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On 31 January 2014 changes to the Transfer of Undertakings (Protection of Employment) Regulations 2006 will be made by the Collective Redundancies and Transfer of Undertakings (Protection of Employment) (Amendment) Regulations 2014. It has been a long process to get here and we have set out some points to be aware of below. Should you have any questions around the changes, please do not hesitate to contact a member of our employment team.
Service Provision Changes
The new regulations set out a government u-turn on service provision changes – what was initially demonised by the government as undesirable “gold-plating” of an EU Directive has now been called “an example of where good regulation, that is additional to that required by a European Directive, can deliver benefits for both business and individuals”. The result being that the service provision rules remain largely unchanged except that it is now explicit that there will only be a service provision change where the activities carried out are fundamentally the same after the transfer.
Ability to Change Terms and Conditions
Under the old rules changes to terms and conditions of employment, even with the agreement of employees, are void if the reason for the change is the transfer. If the reason for the change is connected to the transfer the change is not void if it is for an ETO reason (an economic, technical or organisational reason involving changes in the workforce).
Under the new rules changes to terms and conditions with the consent of employees are only void if the sole or principal reason for them is the transfer and even then they are valid if there is an ETO reason. In addition, the new rules make it explicit that a change of location is an ETO reason so if the transferee needs to move employees to a new location and the employees agree to this the change in terms will be valid. There is, however, an issue as to whether an employee could still resign and bring a claim on the basis that the change in terms is a substantial change in working conditions to their detriment: a problem which was flagged up to the government in consultations but which they declined to resolve.
In summary, variations to terms will in future be possible where:
Protection against Dismissal
Under the old regime a dismissal was unfair if the sole or principal reason was the transfer or if the dismissal was in connection with the transfer but not for an ETO reason (see above). Under the new regime a dismissal will be fair if the sole or principal reason for the dismissal is the transfer but there is an ETO reason. The tweak in the wording will result in litigation as there is considerable uncertainty as to whether it changes the current position but in our view, until when and if case law establishes otherwise, it is wise to view this change with caution.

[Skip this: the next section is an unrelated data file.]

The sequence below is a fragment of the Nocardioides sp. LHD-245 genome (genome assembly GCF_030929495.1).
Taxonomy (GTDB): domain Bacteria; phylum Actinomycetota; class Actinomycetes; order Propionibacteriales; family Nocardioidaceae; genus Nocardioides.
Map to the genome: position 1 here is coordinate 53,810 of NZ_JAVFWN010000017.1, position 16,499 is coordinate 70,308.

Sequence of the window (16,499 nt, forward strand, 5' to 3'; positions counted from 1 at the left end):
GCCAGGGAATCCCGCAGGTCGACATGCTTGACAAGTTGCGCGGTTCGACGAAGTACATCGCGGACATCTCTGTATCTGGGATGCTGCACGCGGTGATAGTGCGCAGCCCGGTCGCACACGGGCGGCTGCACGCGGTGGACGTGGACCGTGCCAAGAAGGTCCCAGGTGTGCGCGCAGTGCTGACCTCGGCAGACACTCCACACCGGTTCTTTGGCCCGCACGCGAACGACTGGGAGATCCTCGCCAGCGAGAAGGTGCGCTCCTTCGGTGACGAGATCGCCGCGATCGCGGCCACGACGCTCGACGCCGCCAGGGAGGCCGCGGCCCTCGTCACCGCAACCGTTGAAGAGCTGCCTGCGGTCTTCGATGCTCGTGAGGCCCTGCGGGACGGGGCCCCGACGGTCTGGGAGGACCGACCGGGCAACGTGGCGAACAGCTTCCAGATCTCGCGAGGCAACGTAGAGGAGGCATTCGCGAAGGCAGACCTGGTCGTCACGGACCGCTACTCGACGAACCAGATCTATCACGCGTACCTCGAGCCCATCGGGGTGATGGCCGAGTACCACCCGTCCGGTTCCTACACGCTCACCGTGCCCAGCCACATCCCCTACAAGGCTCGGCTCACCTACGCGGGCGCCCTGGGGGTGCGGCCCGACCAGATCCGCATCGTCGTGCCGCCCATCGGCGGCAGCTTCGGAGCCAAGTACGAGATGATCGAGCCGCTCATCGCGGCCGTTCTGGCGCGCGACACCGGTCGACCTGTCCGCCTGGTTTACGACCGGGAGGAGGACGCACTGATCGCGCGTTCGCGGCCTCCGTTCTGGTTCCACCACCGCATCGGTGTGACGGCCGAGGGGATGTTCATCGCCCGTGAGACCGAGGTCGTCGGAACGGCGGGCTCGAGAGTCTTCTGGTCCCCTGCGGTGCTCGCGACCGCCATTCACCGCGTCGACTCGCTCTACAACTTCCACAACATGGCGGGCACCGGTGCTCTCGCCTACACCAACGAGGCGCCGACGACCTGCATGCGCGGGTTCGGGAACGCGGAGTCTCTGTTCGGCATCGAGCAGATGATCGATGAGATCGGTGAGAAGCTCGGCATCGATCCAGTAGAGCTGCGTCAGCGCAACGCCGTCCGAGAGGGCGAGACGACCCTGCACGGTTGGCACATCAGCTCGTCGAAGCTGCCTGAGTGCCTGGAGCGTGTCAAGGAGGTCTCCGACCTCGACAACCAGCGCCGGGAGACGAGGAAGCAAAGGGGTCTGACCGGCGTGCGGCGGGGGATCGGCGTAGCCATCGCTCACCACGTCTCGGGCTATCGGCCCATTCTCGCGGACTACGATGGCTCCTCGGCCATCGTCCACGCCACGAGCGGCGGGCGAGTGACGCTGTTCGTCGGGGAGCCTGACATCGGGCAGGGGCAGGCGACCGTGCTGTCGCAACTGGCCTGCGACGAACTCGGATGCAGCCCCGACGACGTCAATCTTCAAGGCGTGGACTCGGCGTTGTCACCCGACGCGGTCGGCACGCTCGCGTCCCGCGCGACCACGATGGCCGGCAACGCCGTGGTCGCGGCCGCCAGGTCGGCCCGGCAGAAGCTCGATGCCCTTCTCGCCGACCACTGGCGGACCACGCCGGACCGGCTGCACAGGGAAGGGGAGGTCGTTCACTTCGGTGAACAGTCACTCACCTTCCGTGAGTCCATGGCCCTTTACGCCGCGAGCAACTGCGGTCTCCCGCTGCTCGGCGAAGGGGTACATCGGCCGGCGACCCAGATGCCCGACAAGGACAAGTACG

Employee Liability Information
Under the old rules information about transferring employees only had to be provided to the new employer 14 days before the transfer took place. Businesses involved in tendering made it clear that employee liability information could be very useful but that it needed to be provided earlier. As a result this information now needs to be provided 28 days in advance of the transfer.
Pre-transfer Collective Consultation
Under the old regime collective consultation about dismissals via employee representatives could only take place after the transfer. The new regulations allow a transferee to elect to consult with employee representatives before the transfer. A transferee can change its mind once and decide not to consult before the transfer. A practical difficultly in carrying out the pre transfer consultation is that the transferor does not have to provide assistance – this could create practical problems about access to employee representatives, timing of holding meetings, providing information and location of meetings. In practice, pre-transfer collective consultation is not likely to work unless the transferor co-operates with the transferee.
Exception for Micro Businesses
Following the Government’s general approach, micro businesses (defined as those with fewer than 10 employees) benefit from a relaxation of some of the requirements. In the case of TUPE it permits micro businesses to inform and consult directly with employees where there are no existing representatives thereby avoiding the need to go through the election process.
The new regulations set out a number of changes, those most likely to have a practical impact are the ability to change an employee’s place of work without causing an automatically unfair dismissal and the ability to start collective consultation on redundancies pre-transfer.
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